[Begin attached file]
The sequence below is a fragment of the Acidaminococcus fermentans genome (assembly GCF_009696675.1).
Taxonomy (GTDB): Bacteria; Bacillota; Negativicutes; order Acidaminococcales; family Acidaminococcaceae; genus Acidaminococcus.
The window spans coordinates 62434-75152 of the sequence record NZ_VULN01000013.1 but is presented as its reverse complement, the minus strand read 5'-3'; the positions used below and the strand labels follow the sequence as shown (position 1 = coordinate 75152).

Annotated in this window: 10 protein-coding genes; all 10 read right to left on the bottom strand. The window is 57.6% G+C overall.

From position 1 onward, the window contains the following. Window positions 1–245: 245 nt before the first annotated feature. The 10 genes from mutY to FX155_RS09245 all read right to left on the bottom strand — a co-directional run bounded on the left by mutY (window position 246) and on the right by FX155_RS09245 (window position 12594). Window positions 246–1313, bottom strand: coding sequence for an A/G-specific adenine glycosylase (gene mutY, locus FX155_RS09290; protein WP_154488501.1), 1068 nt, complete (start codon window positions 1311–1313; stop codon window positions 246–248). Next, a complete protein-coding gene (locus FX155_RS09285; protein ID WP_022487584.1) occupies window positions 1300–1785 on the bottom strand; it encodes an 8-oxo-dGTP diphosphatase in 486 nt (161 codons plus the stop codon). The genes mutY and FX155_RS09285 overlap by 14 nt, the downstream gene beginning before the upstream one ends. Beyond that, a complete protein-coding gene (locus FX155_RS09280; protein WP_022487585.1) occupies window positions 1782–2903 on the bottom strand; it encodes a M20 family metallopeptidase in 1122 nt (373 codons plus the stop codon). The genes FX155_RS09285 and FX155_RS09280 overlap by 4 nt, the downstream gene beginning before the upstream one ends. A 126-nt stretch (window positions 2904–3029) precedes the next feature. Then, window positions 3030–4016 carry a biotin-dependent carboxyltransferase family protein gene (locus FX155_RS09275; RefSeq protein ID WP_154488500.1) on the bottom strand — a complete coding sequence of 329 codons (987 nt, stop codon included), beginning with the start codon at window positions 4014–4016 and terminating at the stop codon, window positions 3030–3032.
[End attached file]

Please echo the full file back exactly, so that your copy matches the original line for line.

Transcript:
The sequence below is a fragment of the Acidaminococcus fermentans genome (assembly GCF_009696675.1).
Taxonomy (GTDB): Bacteria; Bacillota; Negativicutes; order Acidaminococcales; family Acidaminococcaceae; genus Acidaminococcus.
The window spans coordinates 62434-75152 of the sequence record NZ_VULN01000013.1 but is presented as its reverse complement, the minus strand read 5'-3'; the positions used below and the strand labels follow the sequence as shown (position 1 = coordinate 75152).

Annotated in this window: 10 protein-coding genes; all 10 read right to left on the bottom strand. The window is 57.6% G+C overall.

From position 1 onward, the window contains the following. Window positions 1–245: 245 nt before the first annotated feature. The 10 genes from mutY to FX155_RS09245 all read right to left on the bottom strand — a co-directional run bounded on the left by mutY (window position 246) and on the right by FX155_RS09245 (window position 12594). Window positions 246–1313, bottom strand: coding sequence for an A/G-specific adenine glycosylase (gene mutY, locus FX155_RS09290; protein WP_154488501.1), 1068 nt, complete (start codon window positions 1311–1313; stop codon window positions 246–248). Next, a complete protein-coding gene (locus FX155_RS09285; protein ID WP_022487584.1) occupies window positions 1300–1785 on the bottom strand; it encodes an 8-oxo-dGTP diphosphatase in 486 nt (161 codons plus the stop codon). The genes mutY and FX155_RS09285 overlap by 14 nt, the downstream gene beginning before the upstream one ends. Beyond that, a complete protein-coding gene (locus FX155_RS09280; protein WP_022487585.1) occupies window positions 1782–2903 on the bottom strand; it encodes a M20 family metallopeptidase in 1122 nt (373 codons plus the stop codon). The genes FX155_RS09285 and FX155_RS09280 overlap by 4 nt, the downstream gene beginning before the upstream one ends. A 126-nt stretch (window positions 2904–3029) precedes the next feature. Then, window positions 3030–4016 carry a biotin-dependent carboxyltransferase family protein gene (locus FX155_RS09275; RefSeq protein ID WP_154488500.1) on the bottom strand — a complete coding sequence of 329 codons (987 nt, stop codon included), beginning with the start codon at window positions 4014–4016 and terminating at the stop codon, window positions 3030–3032.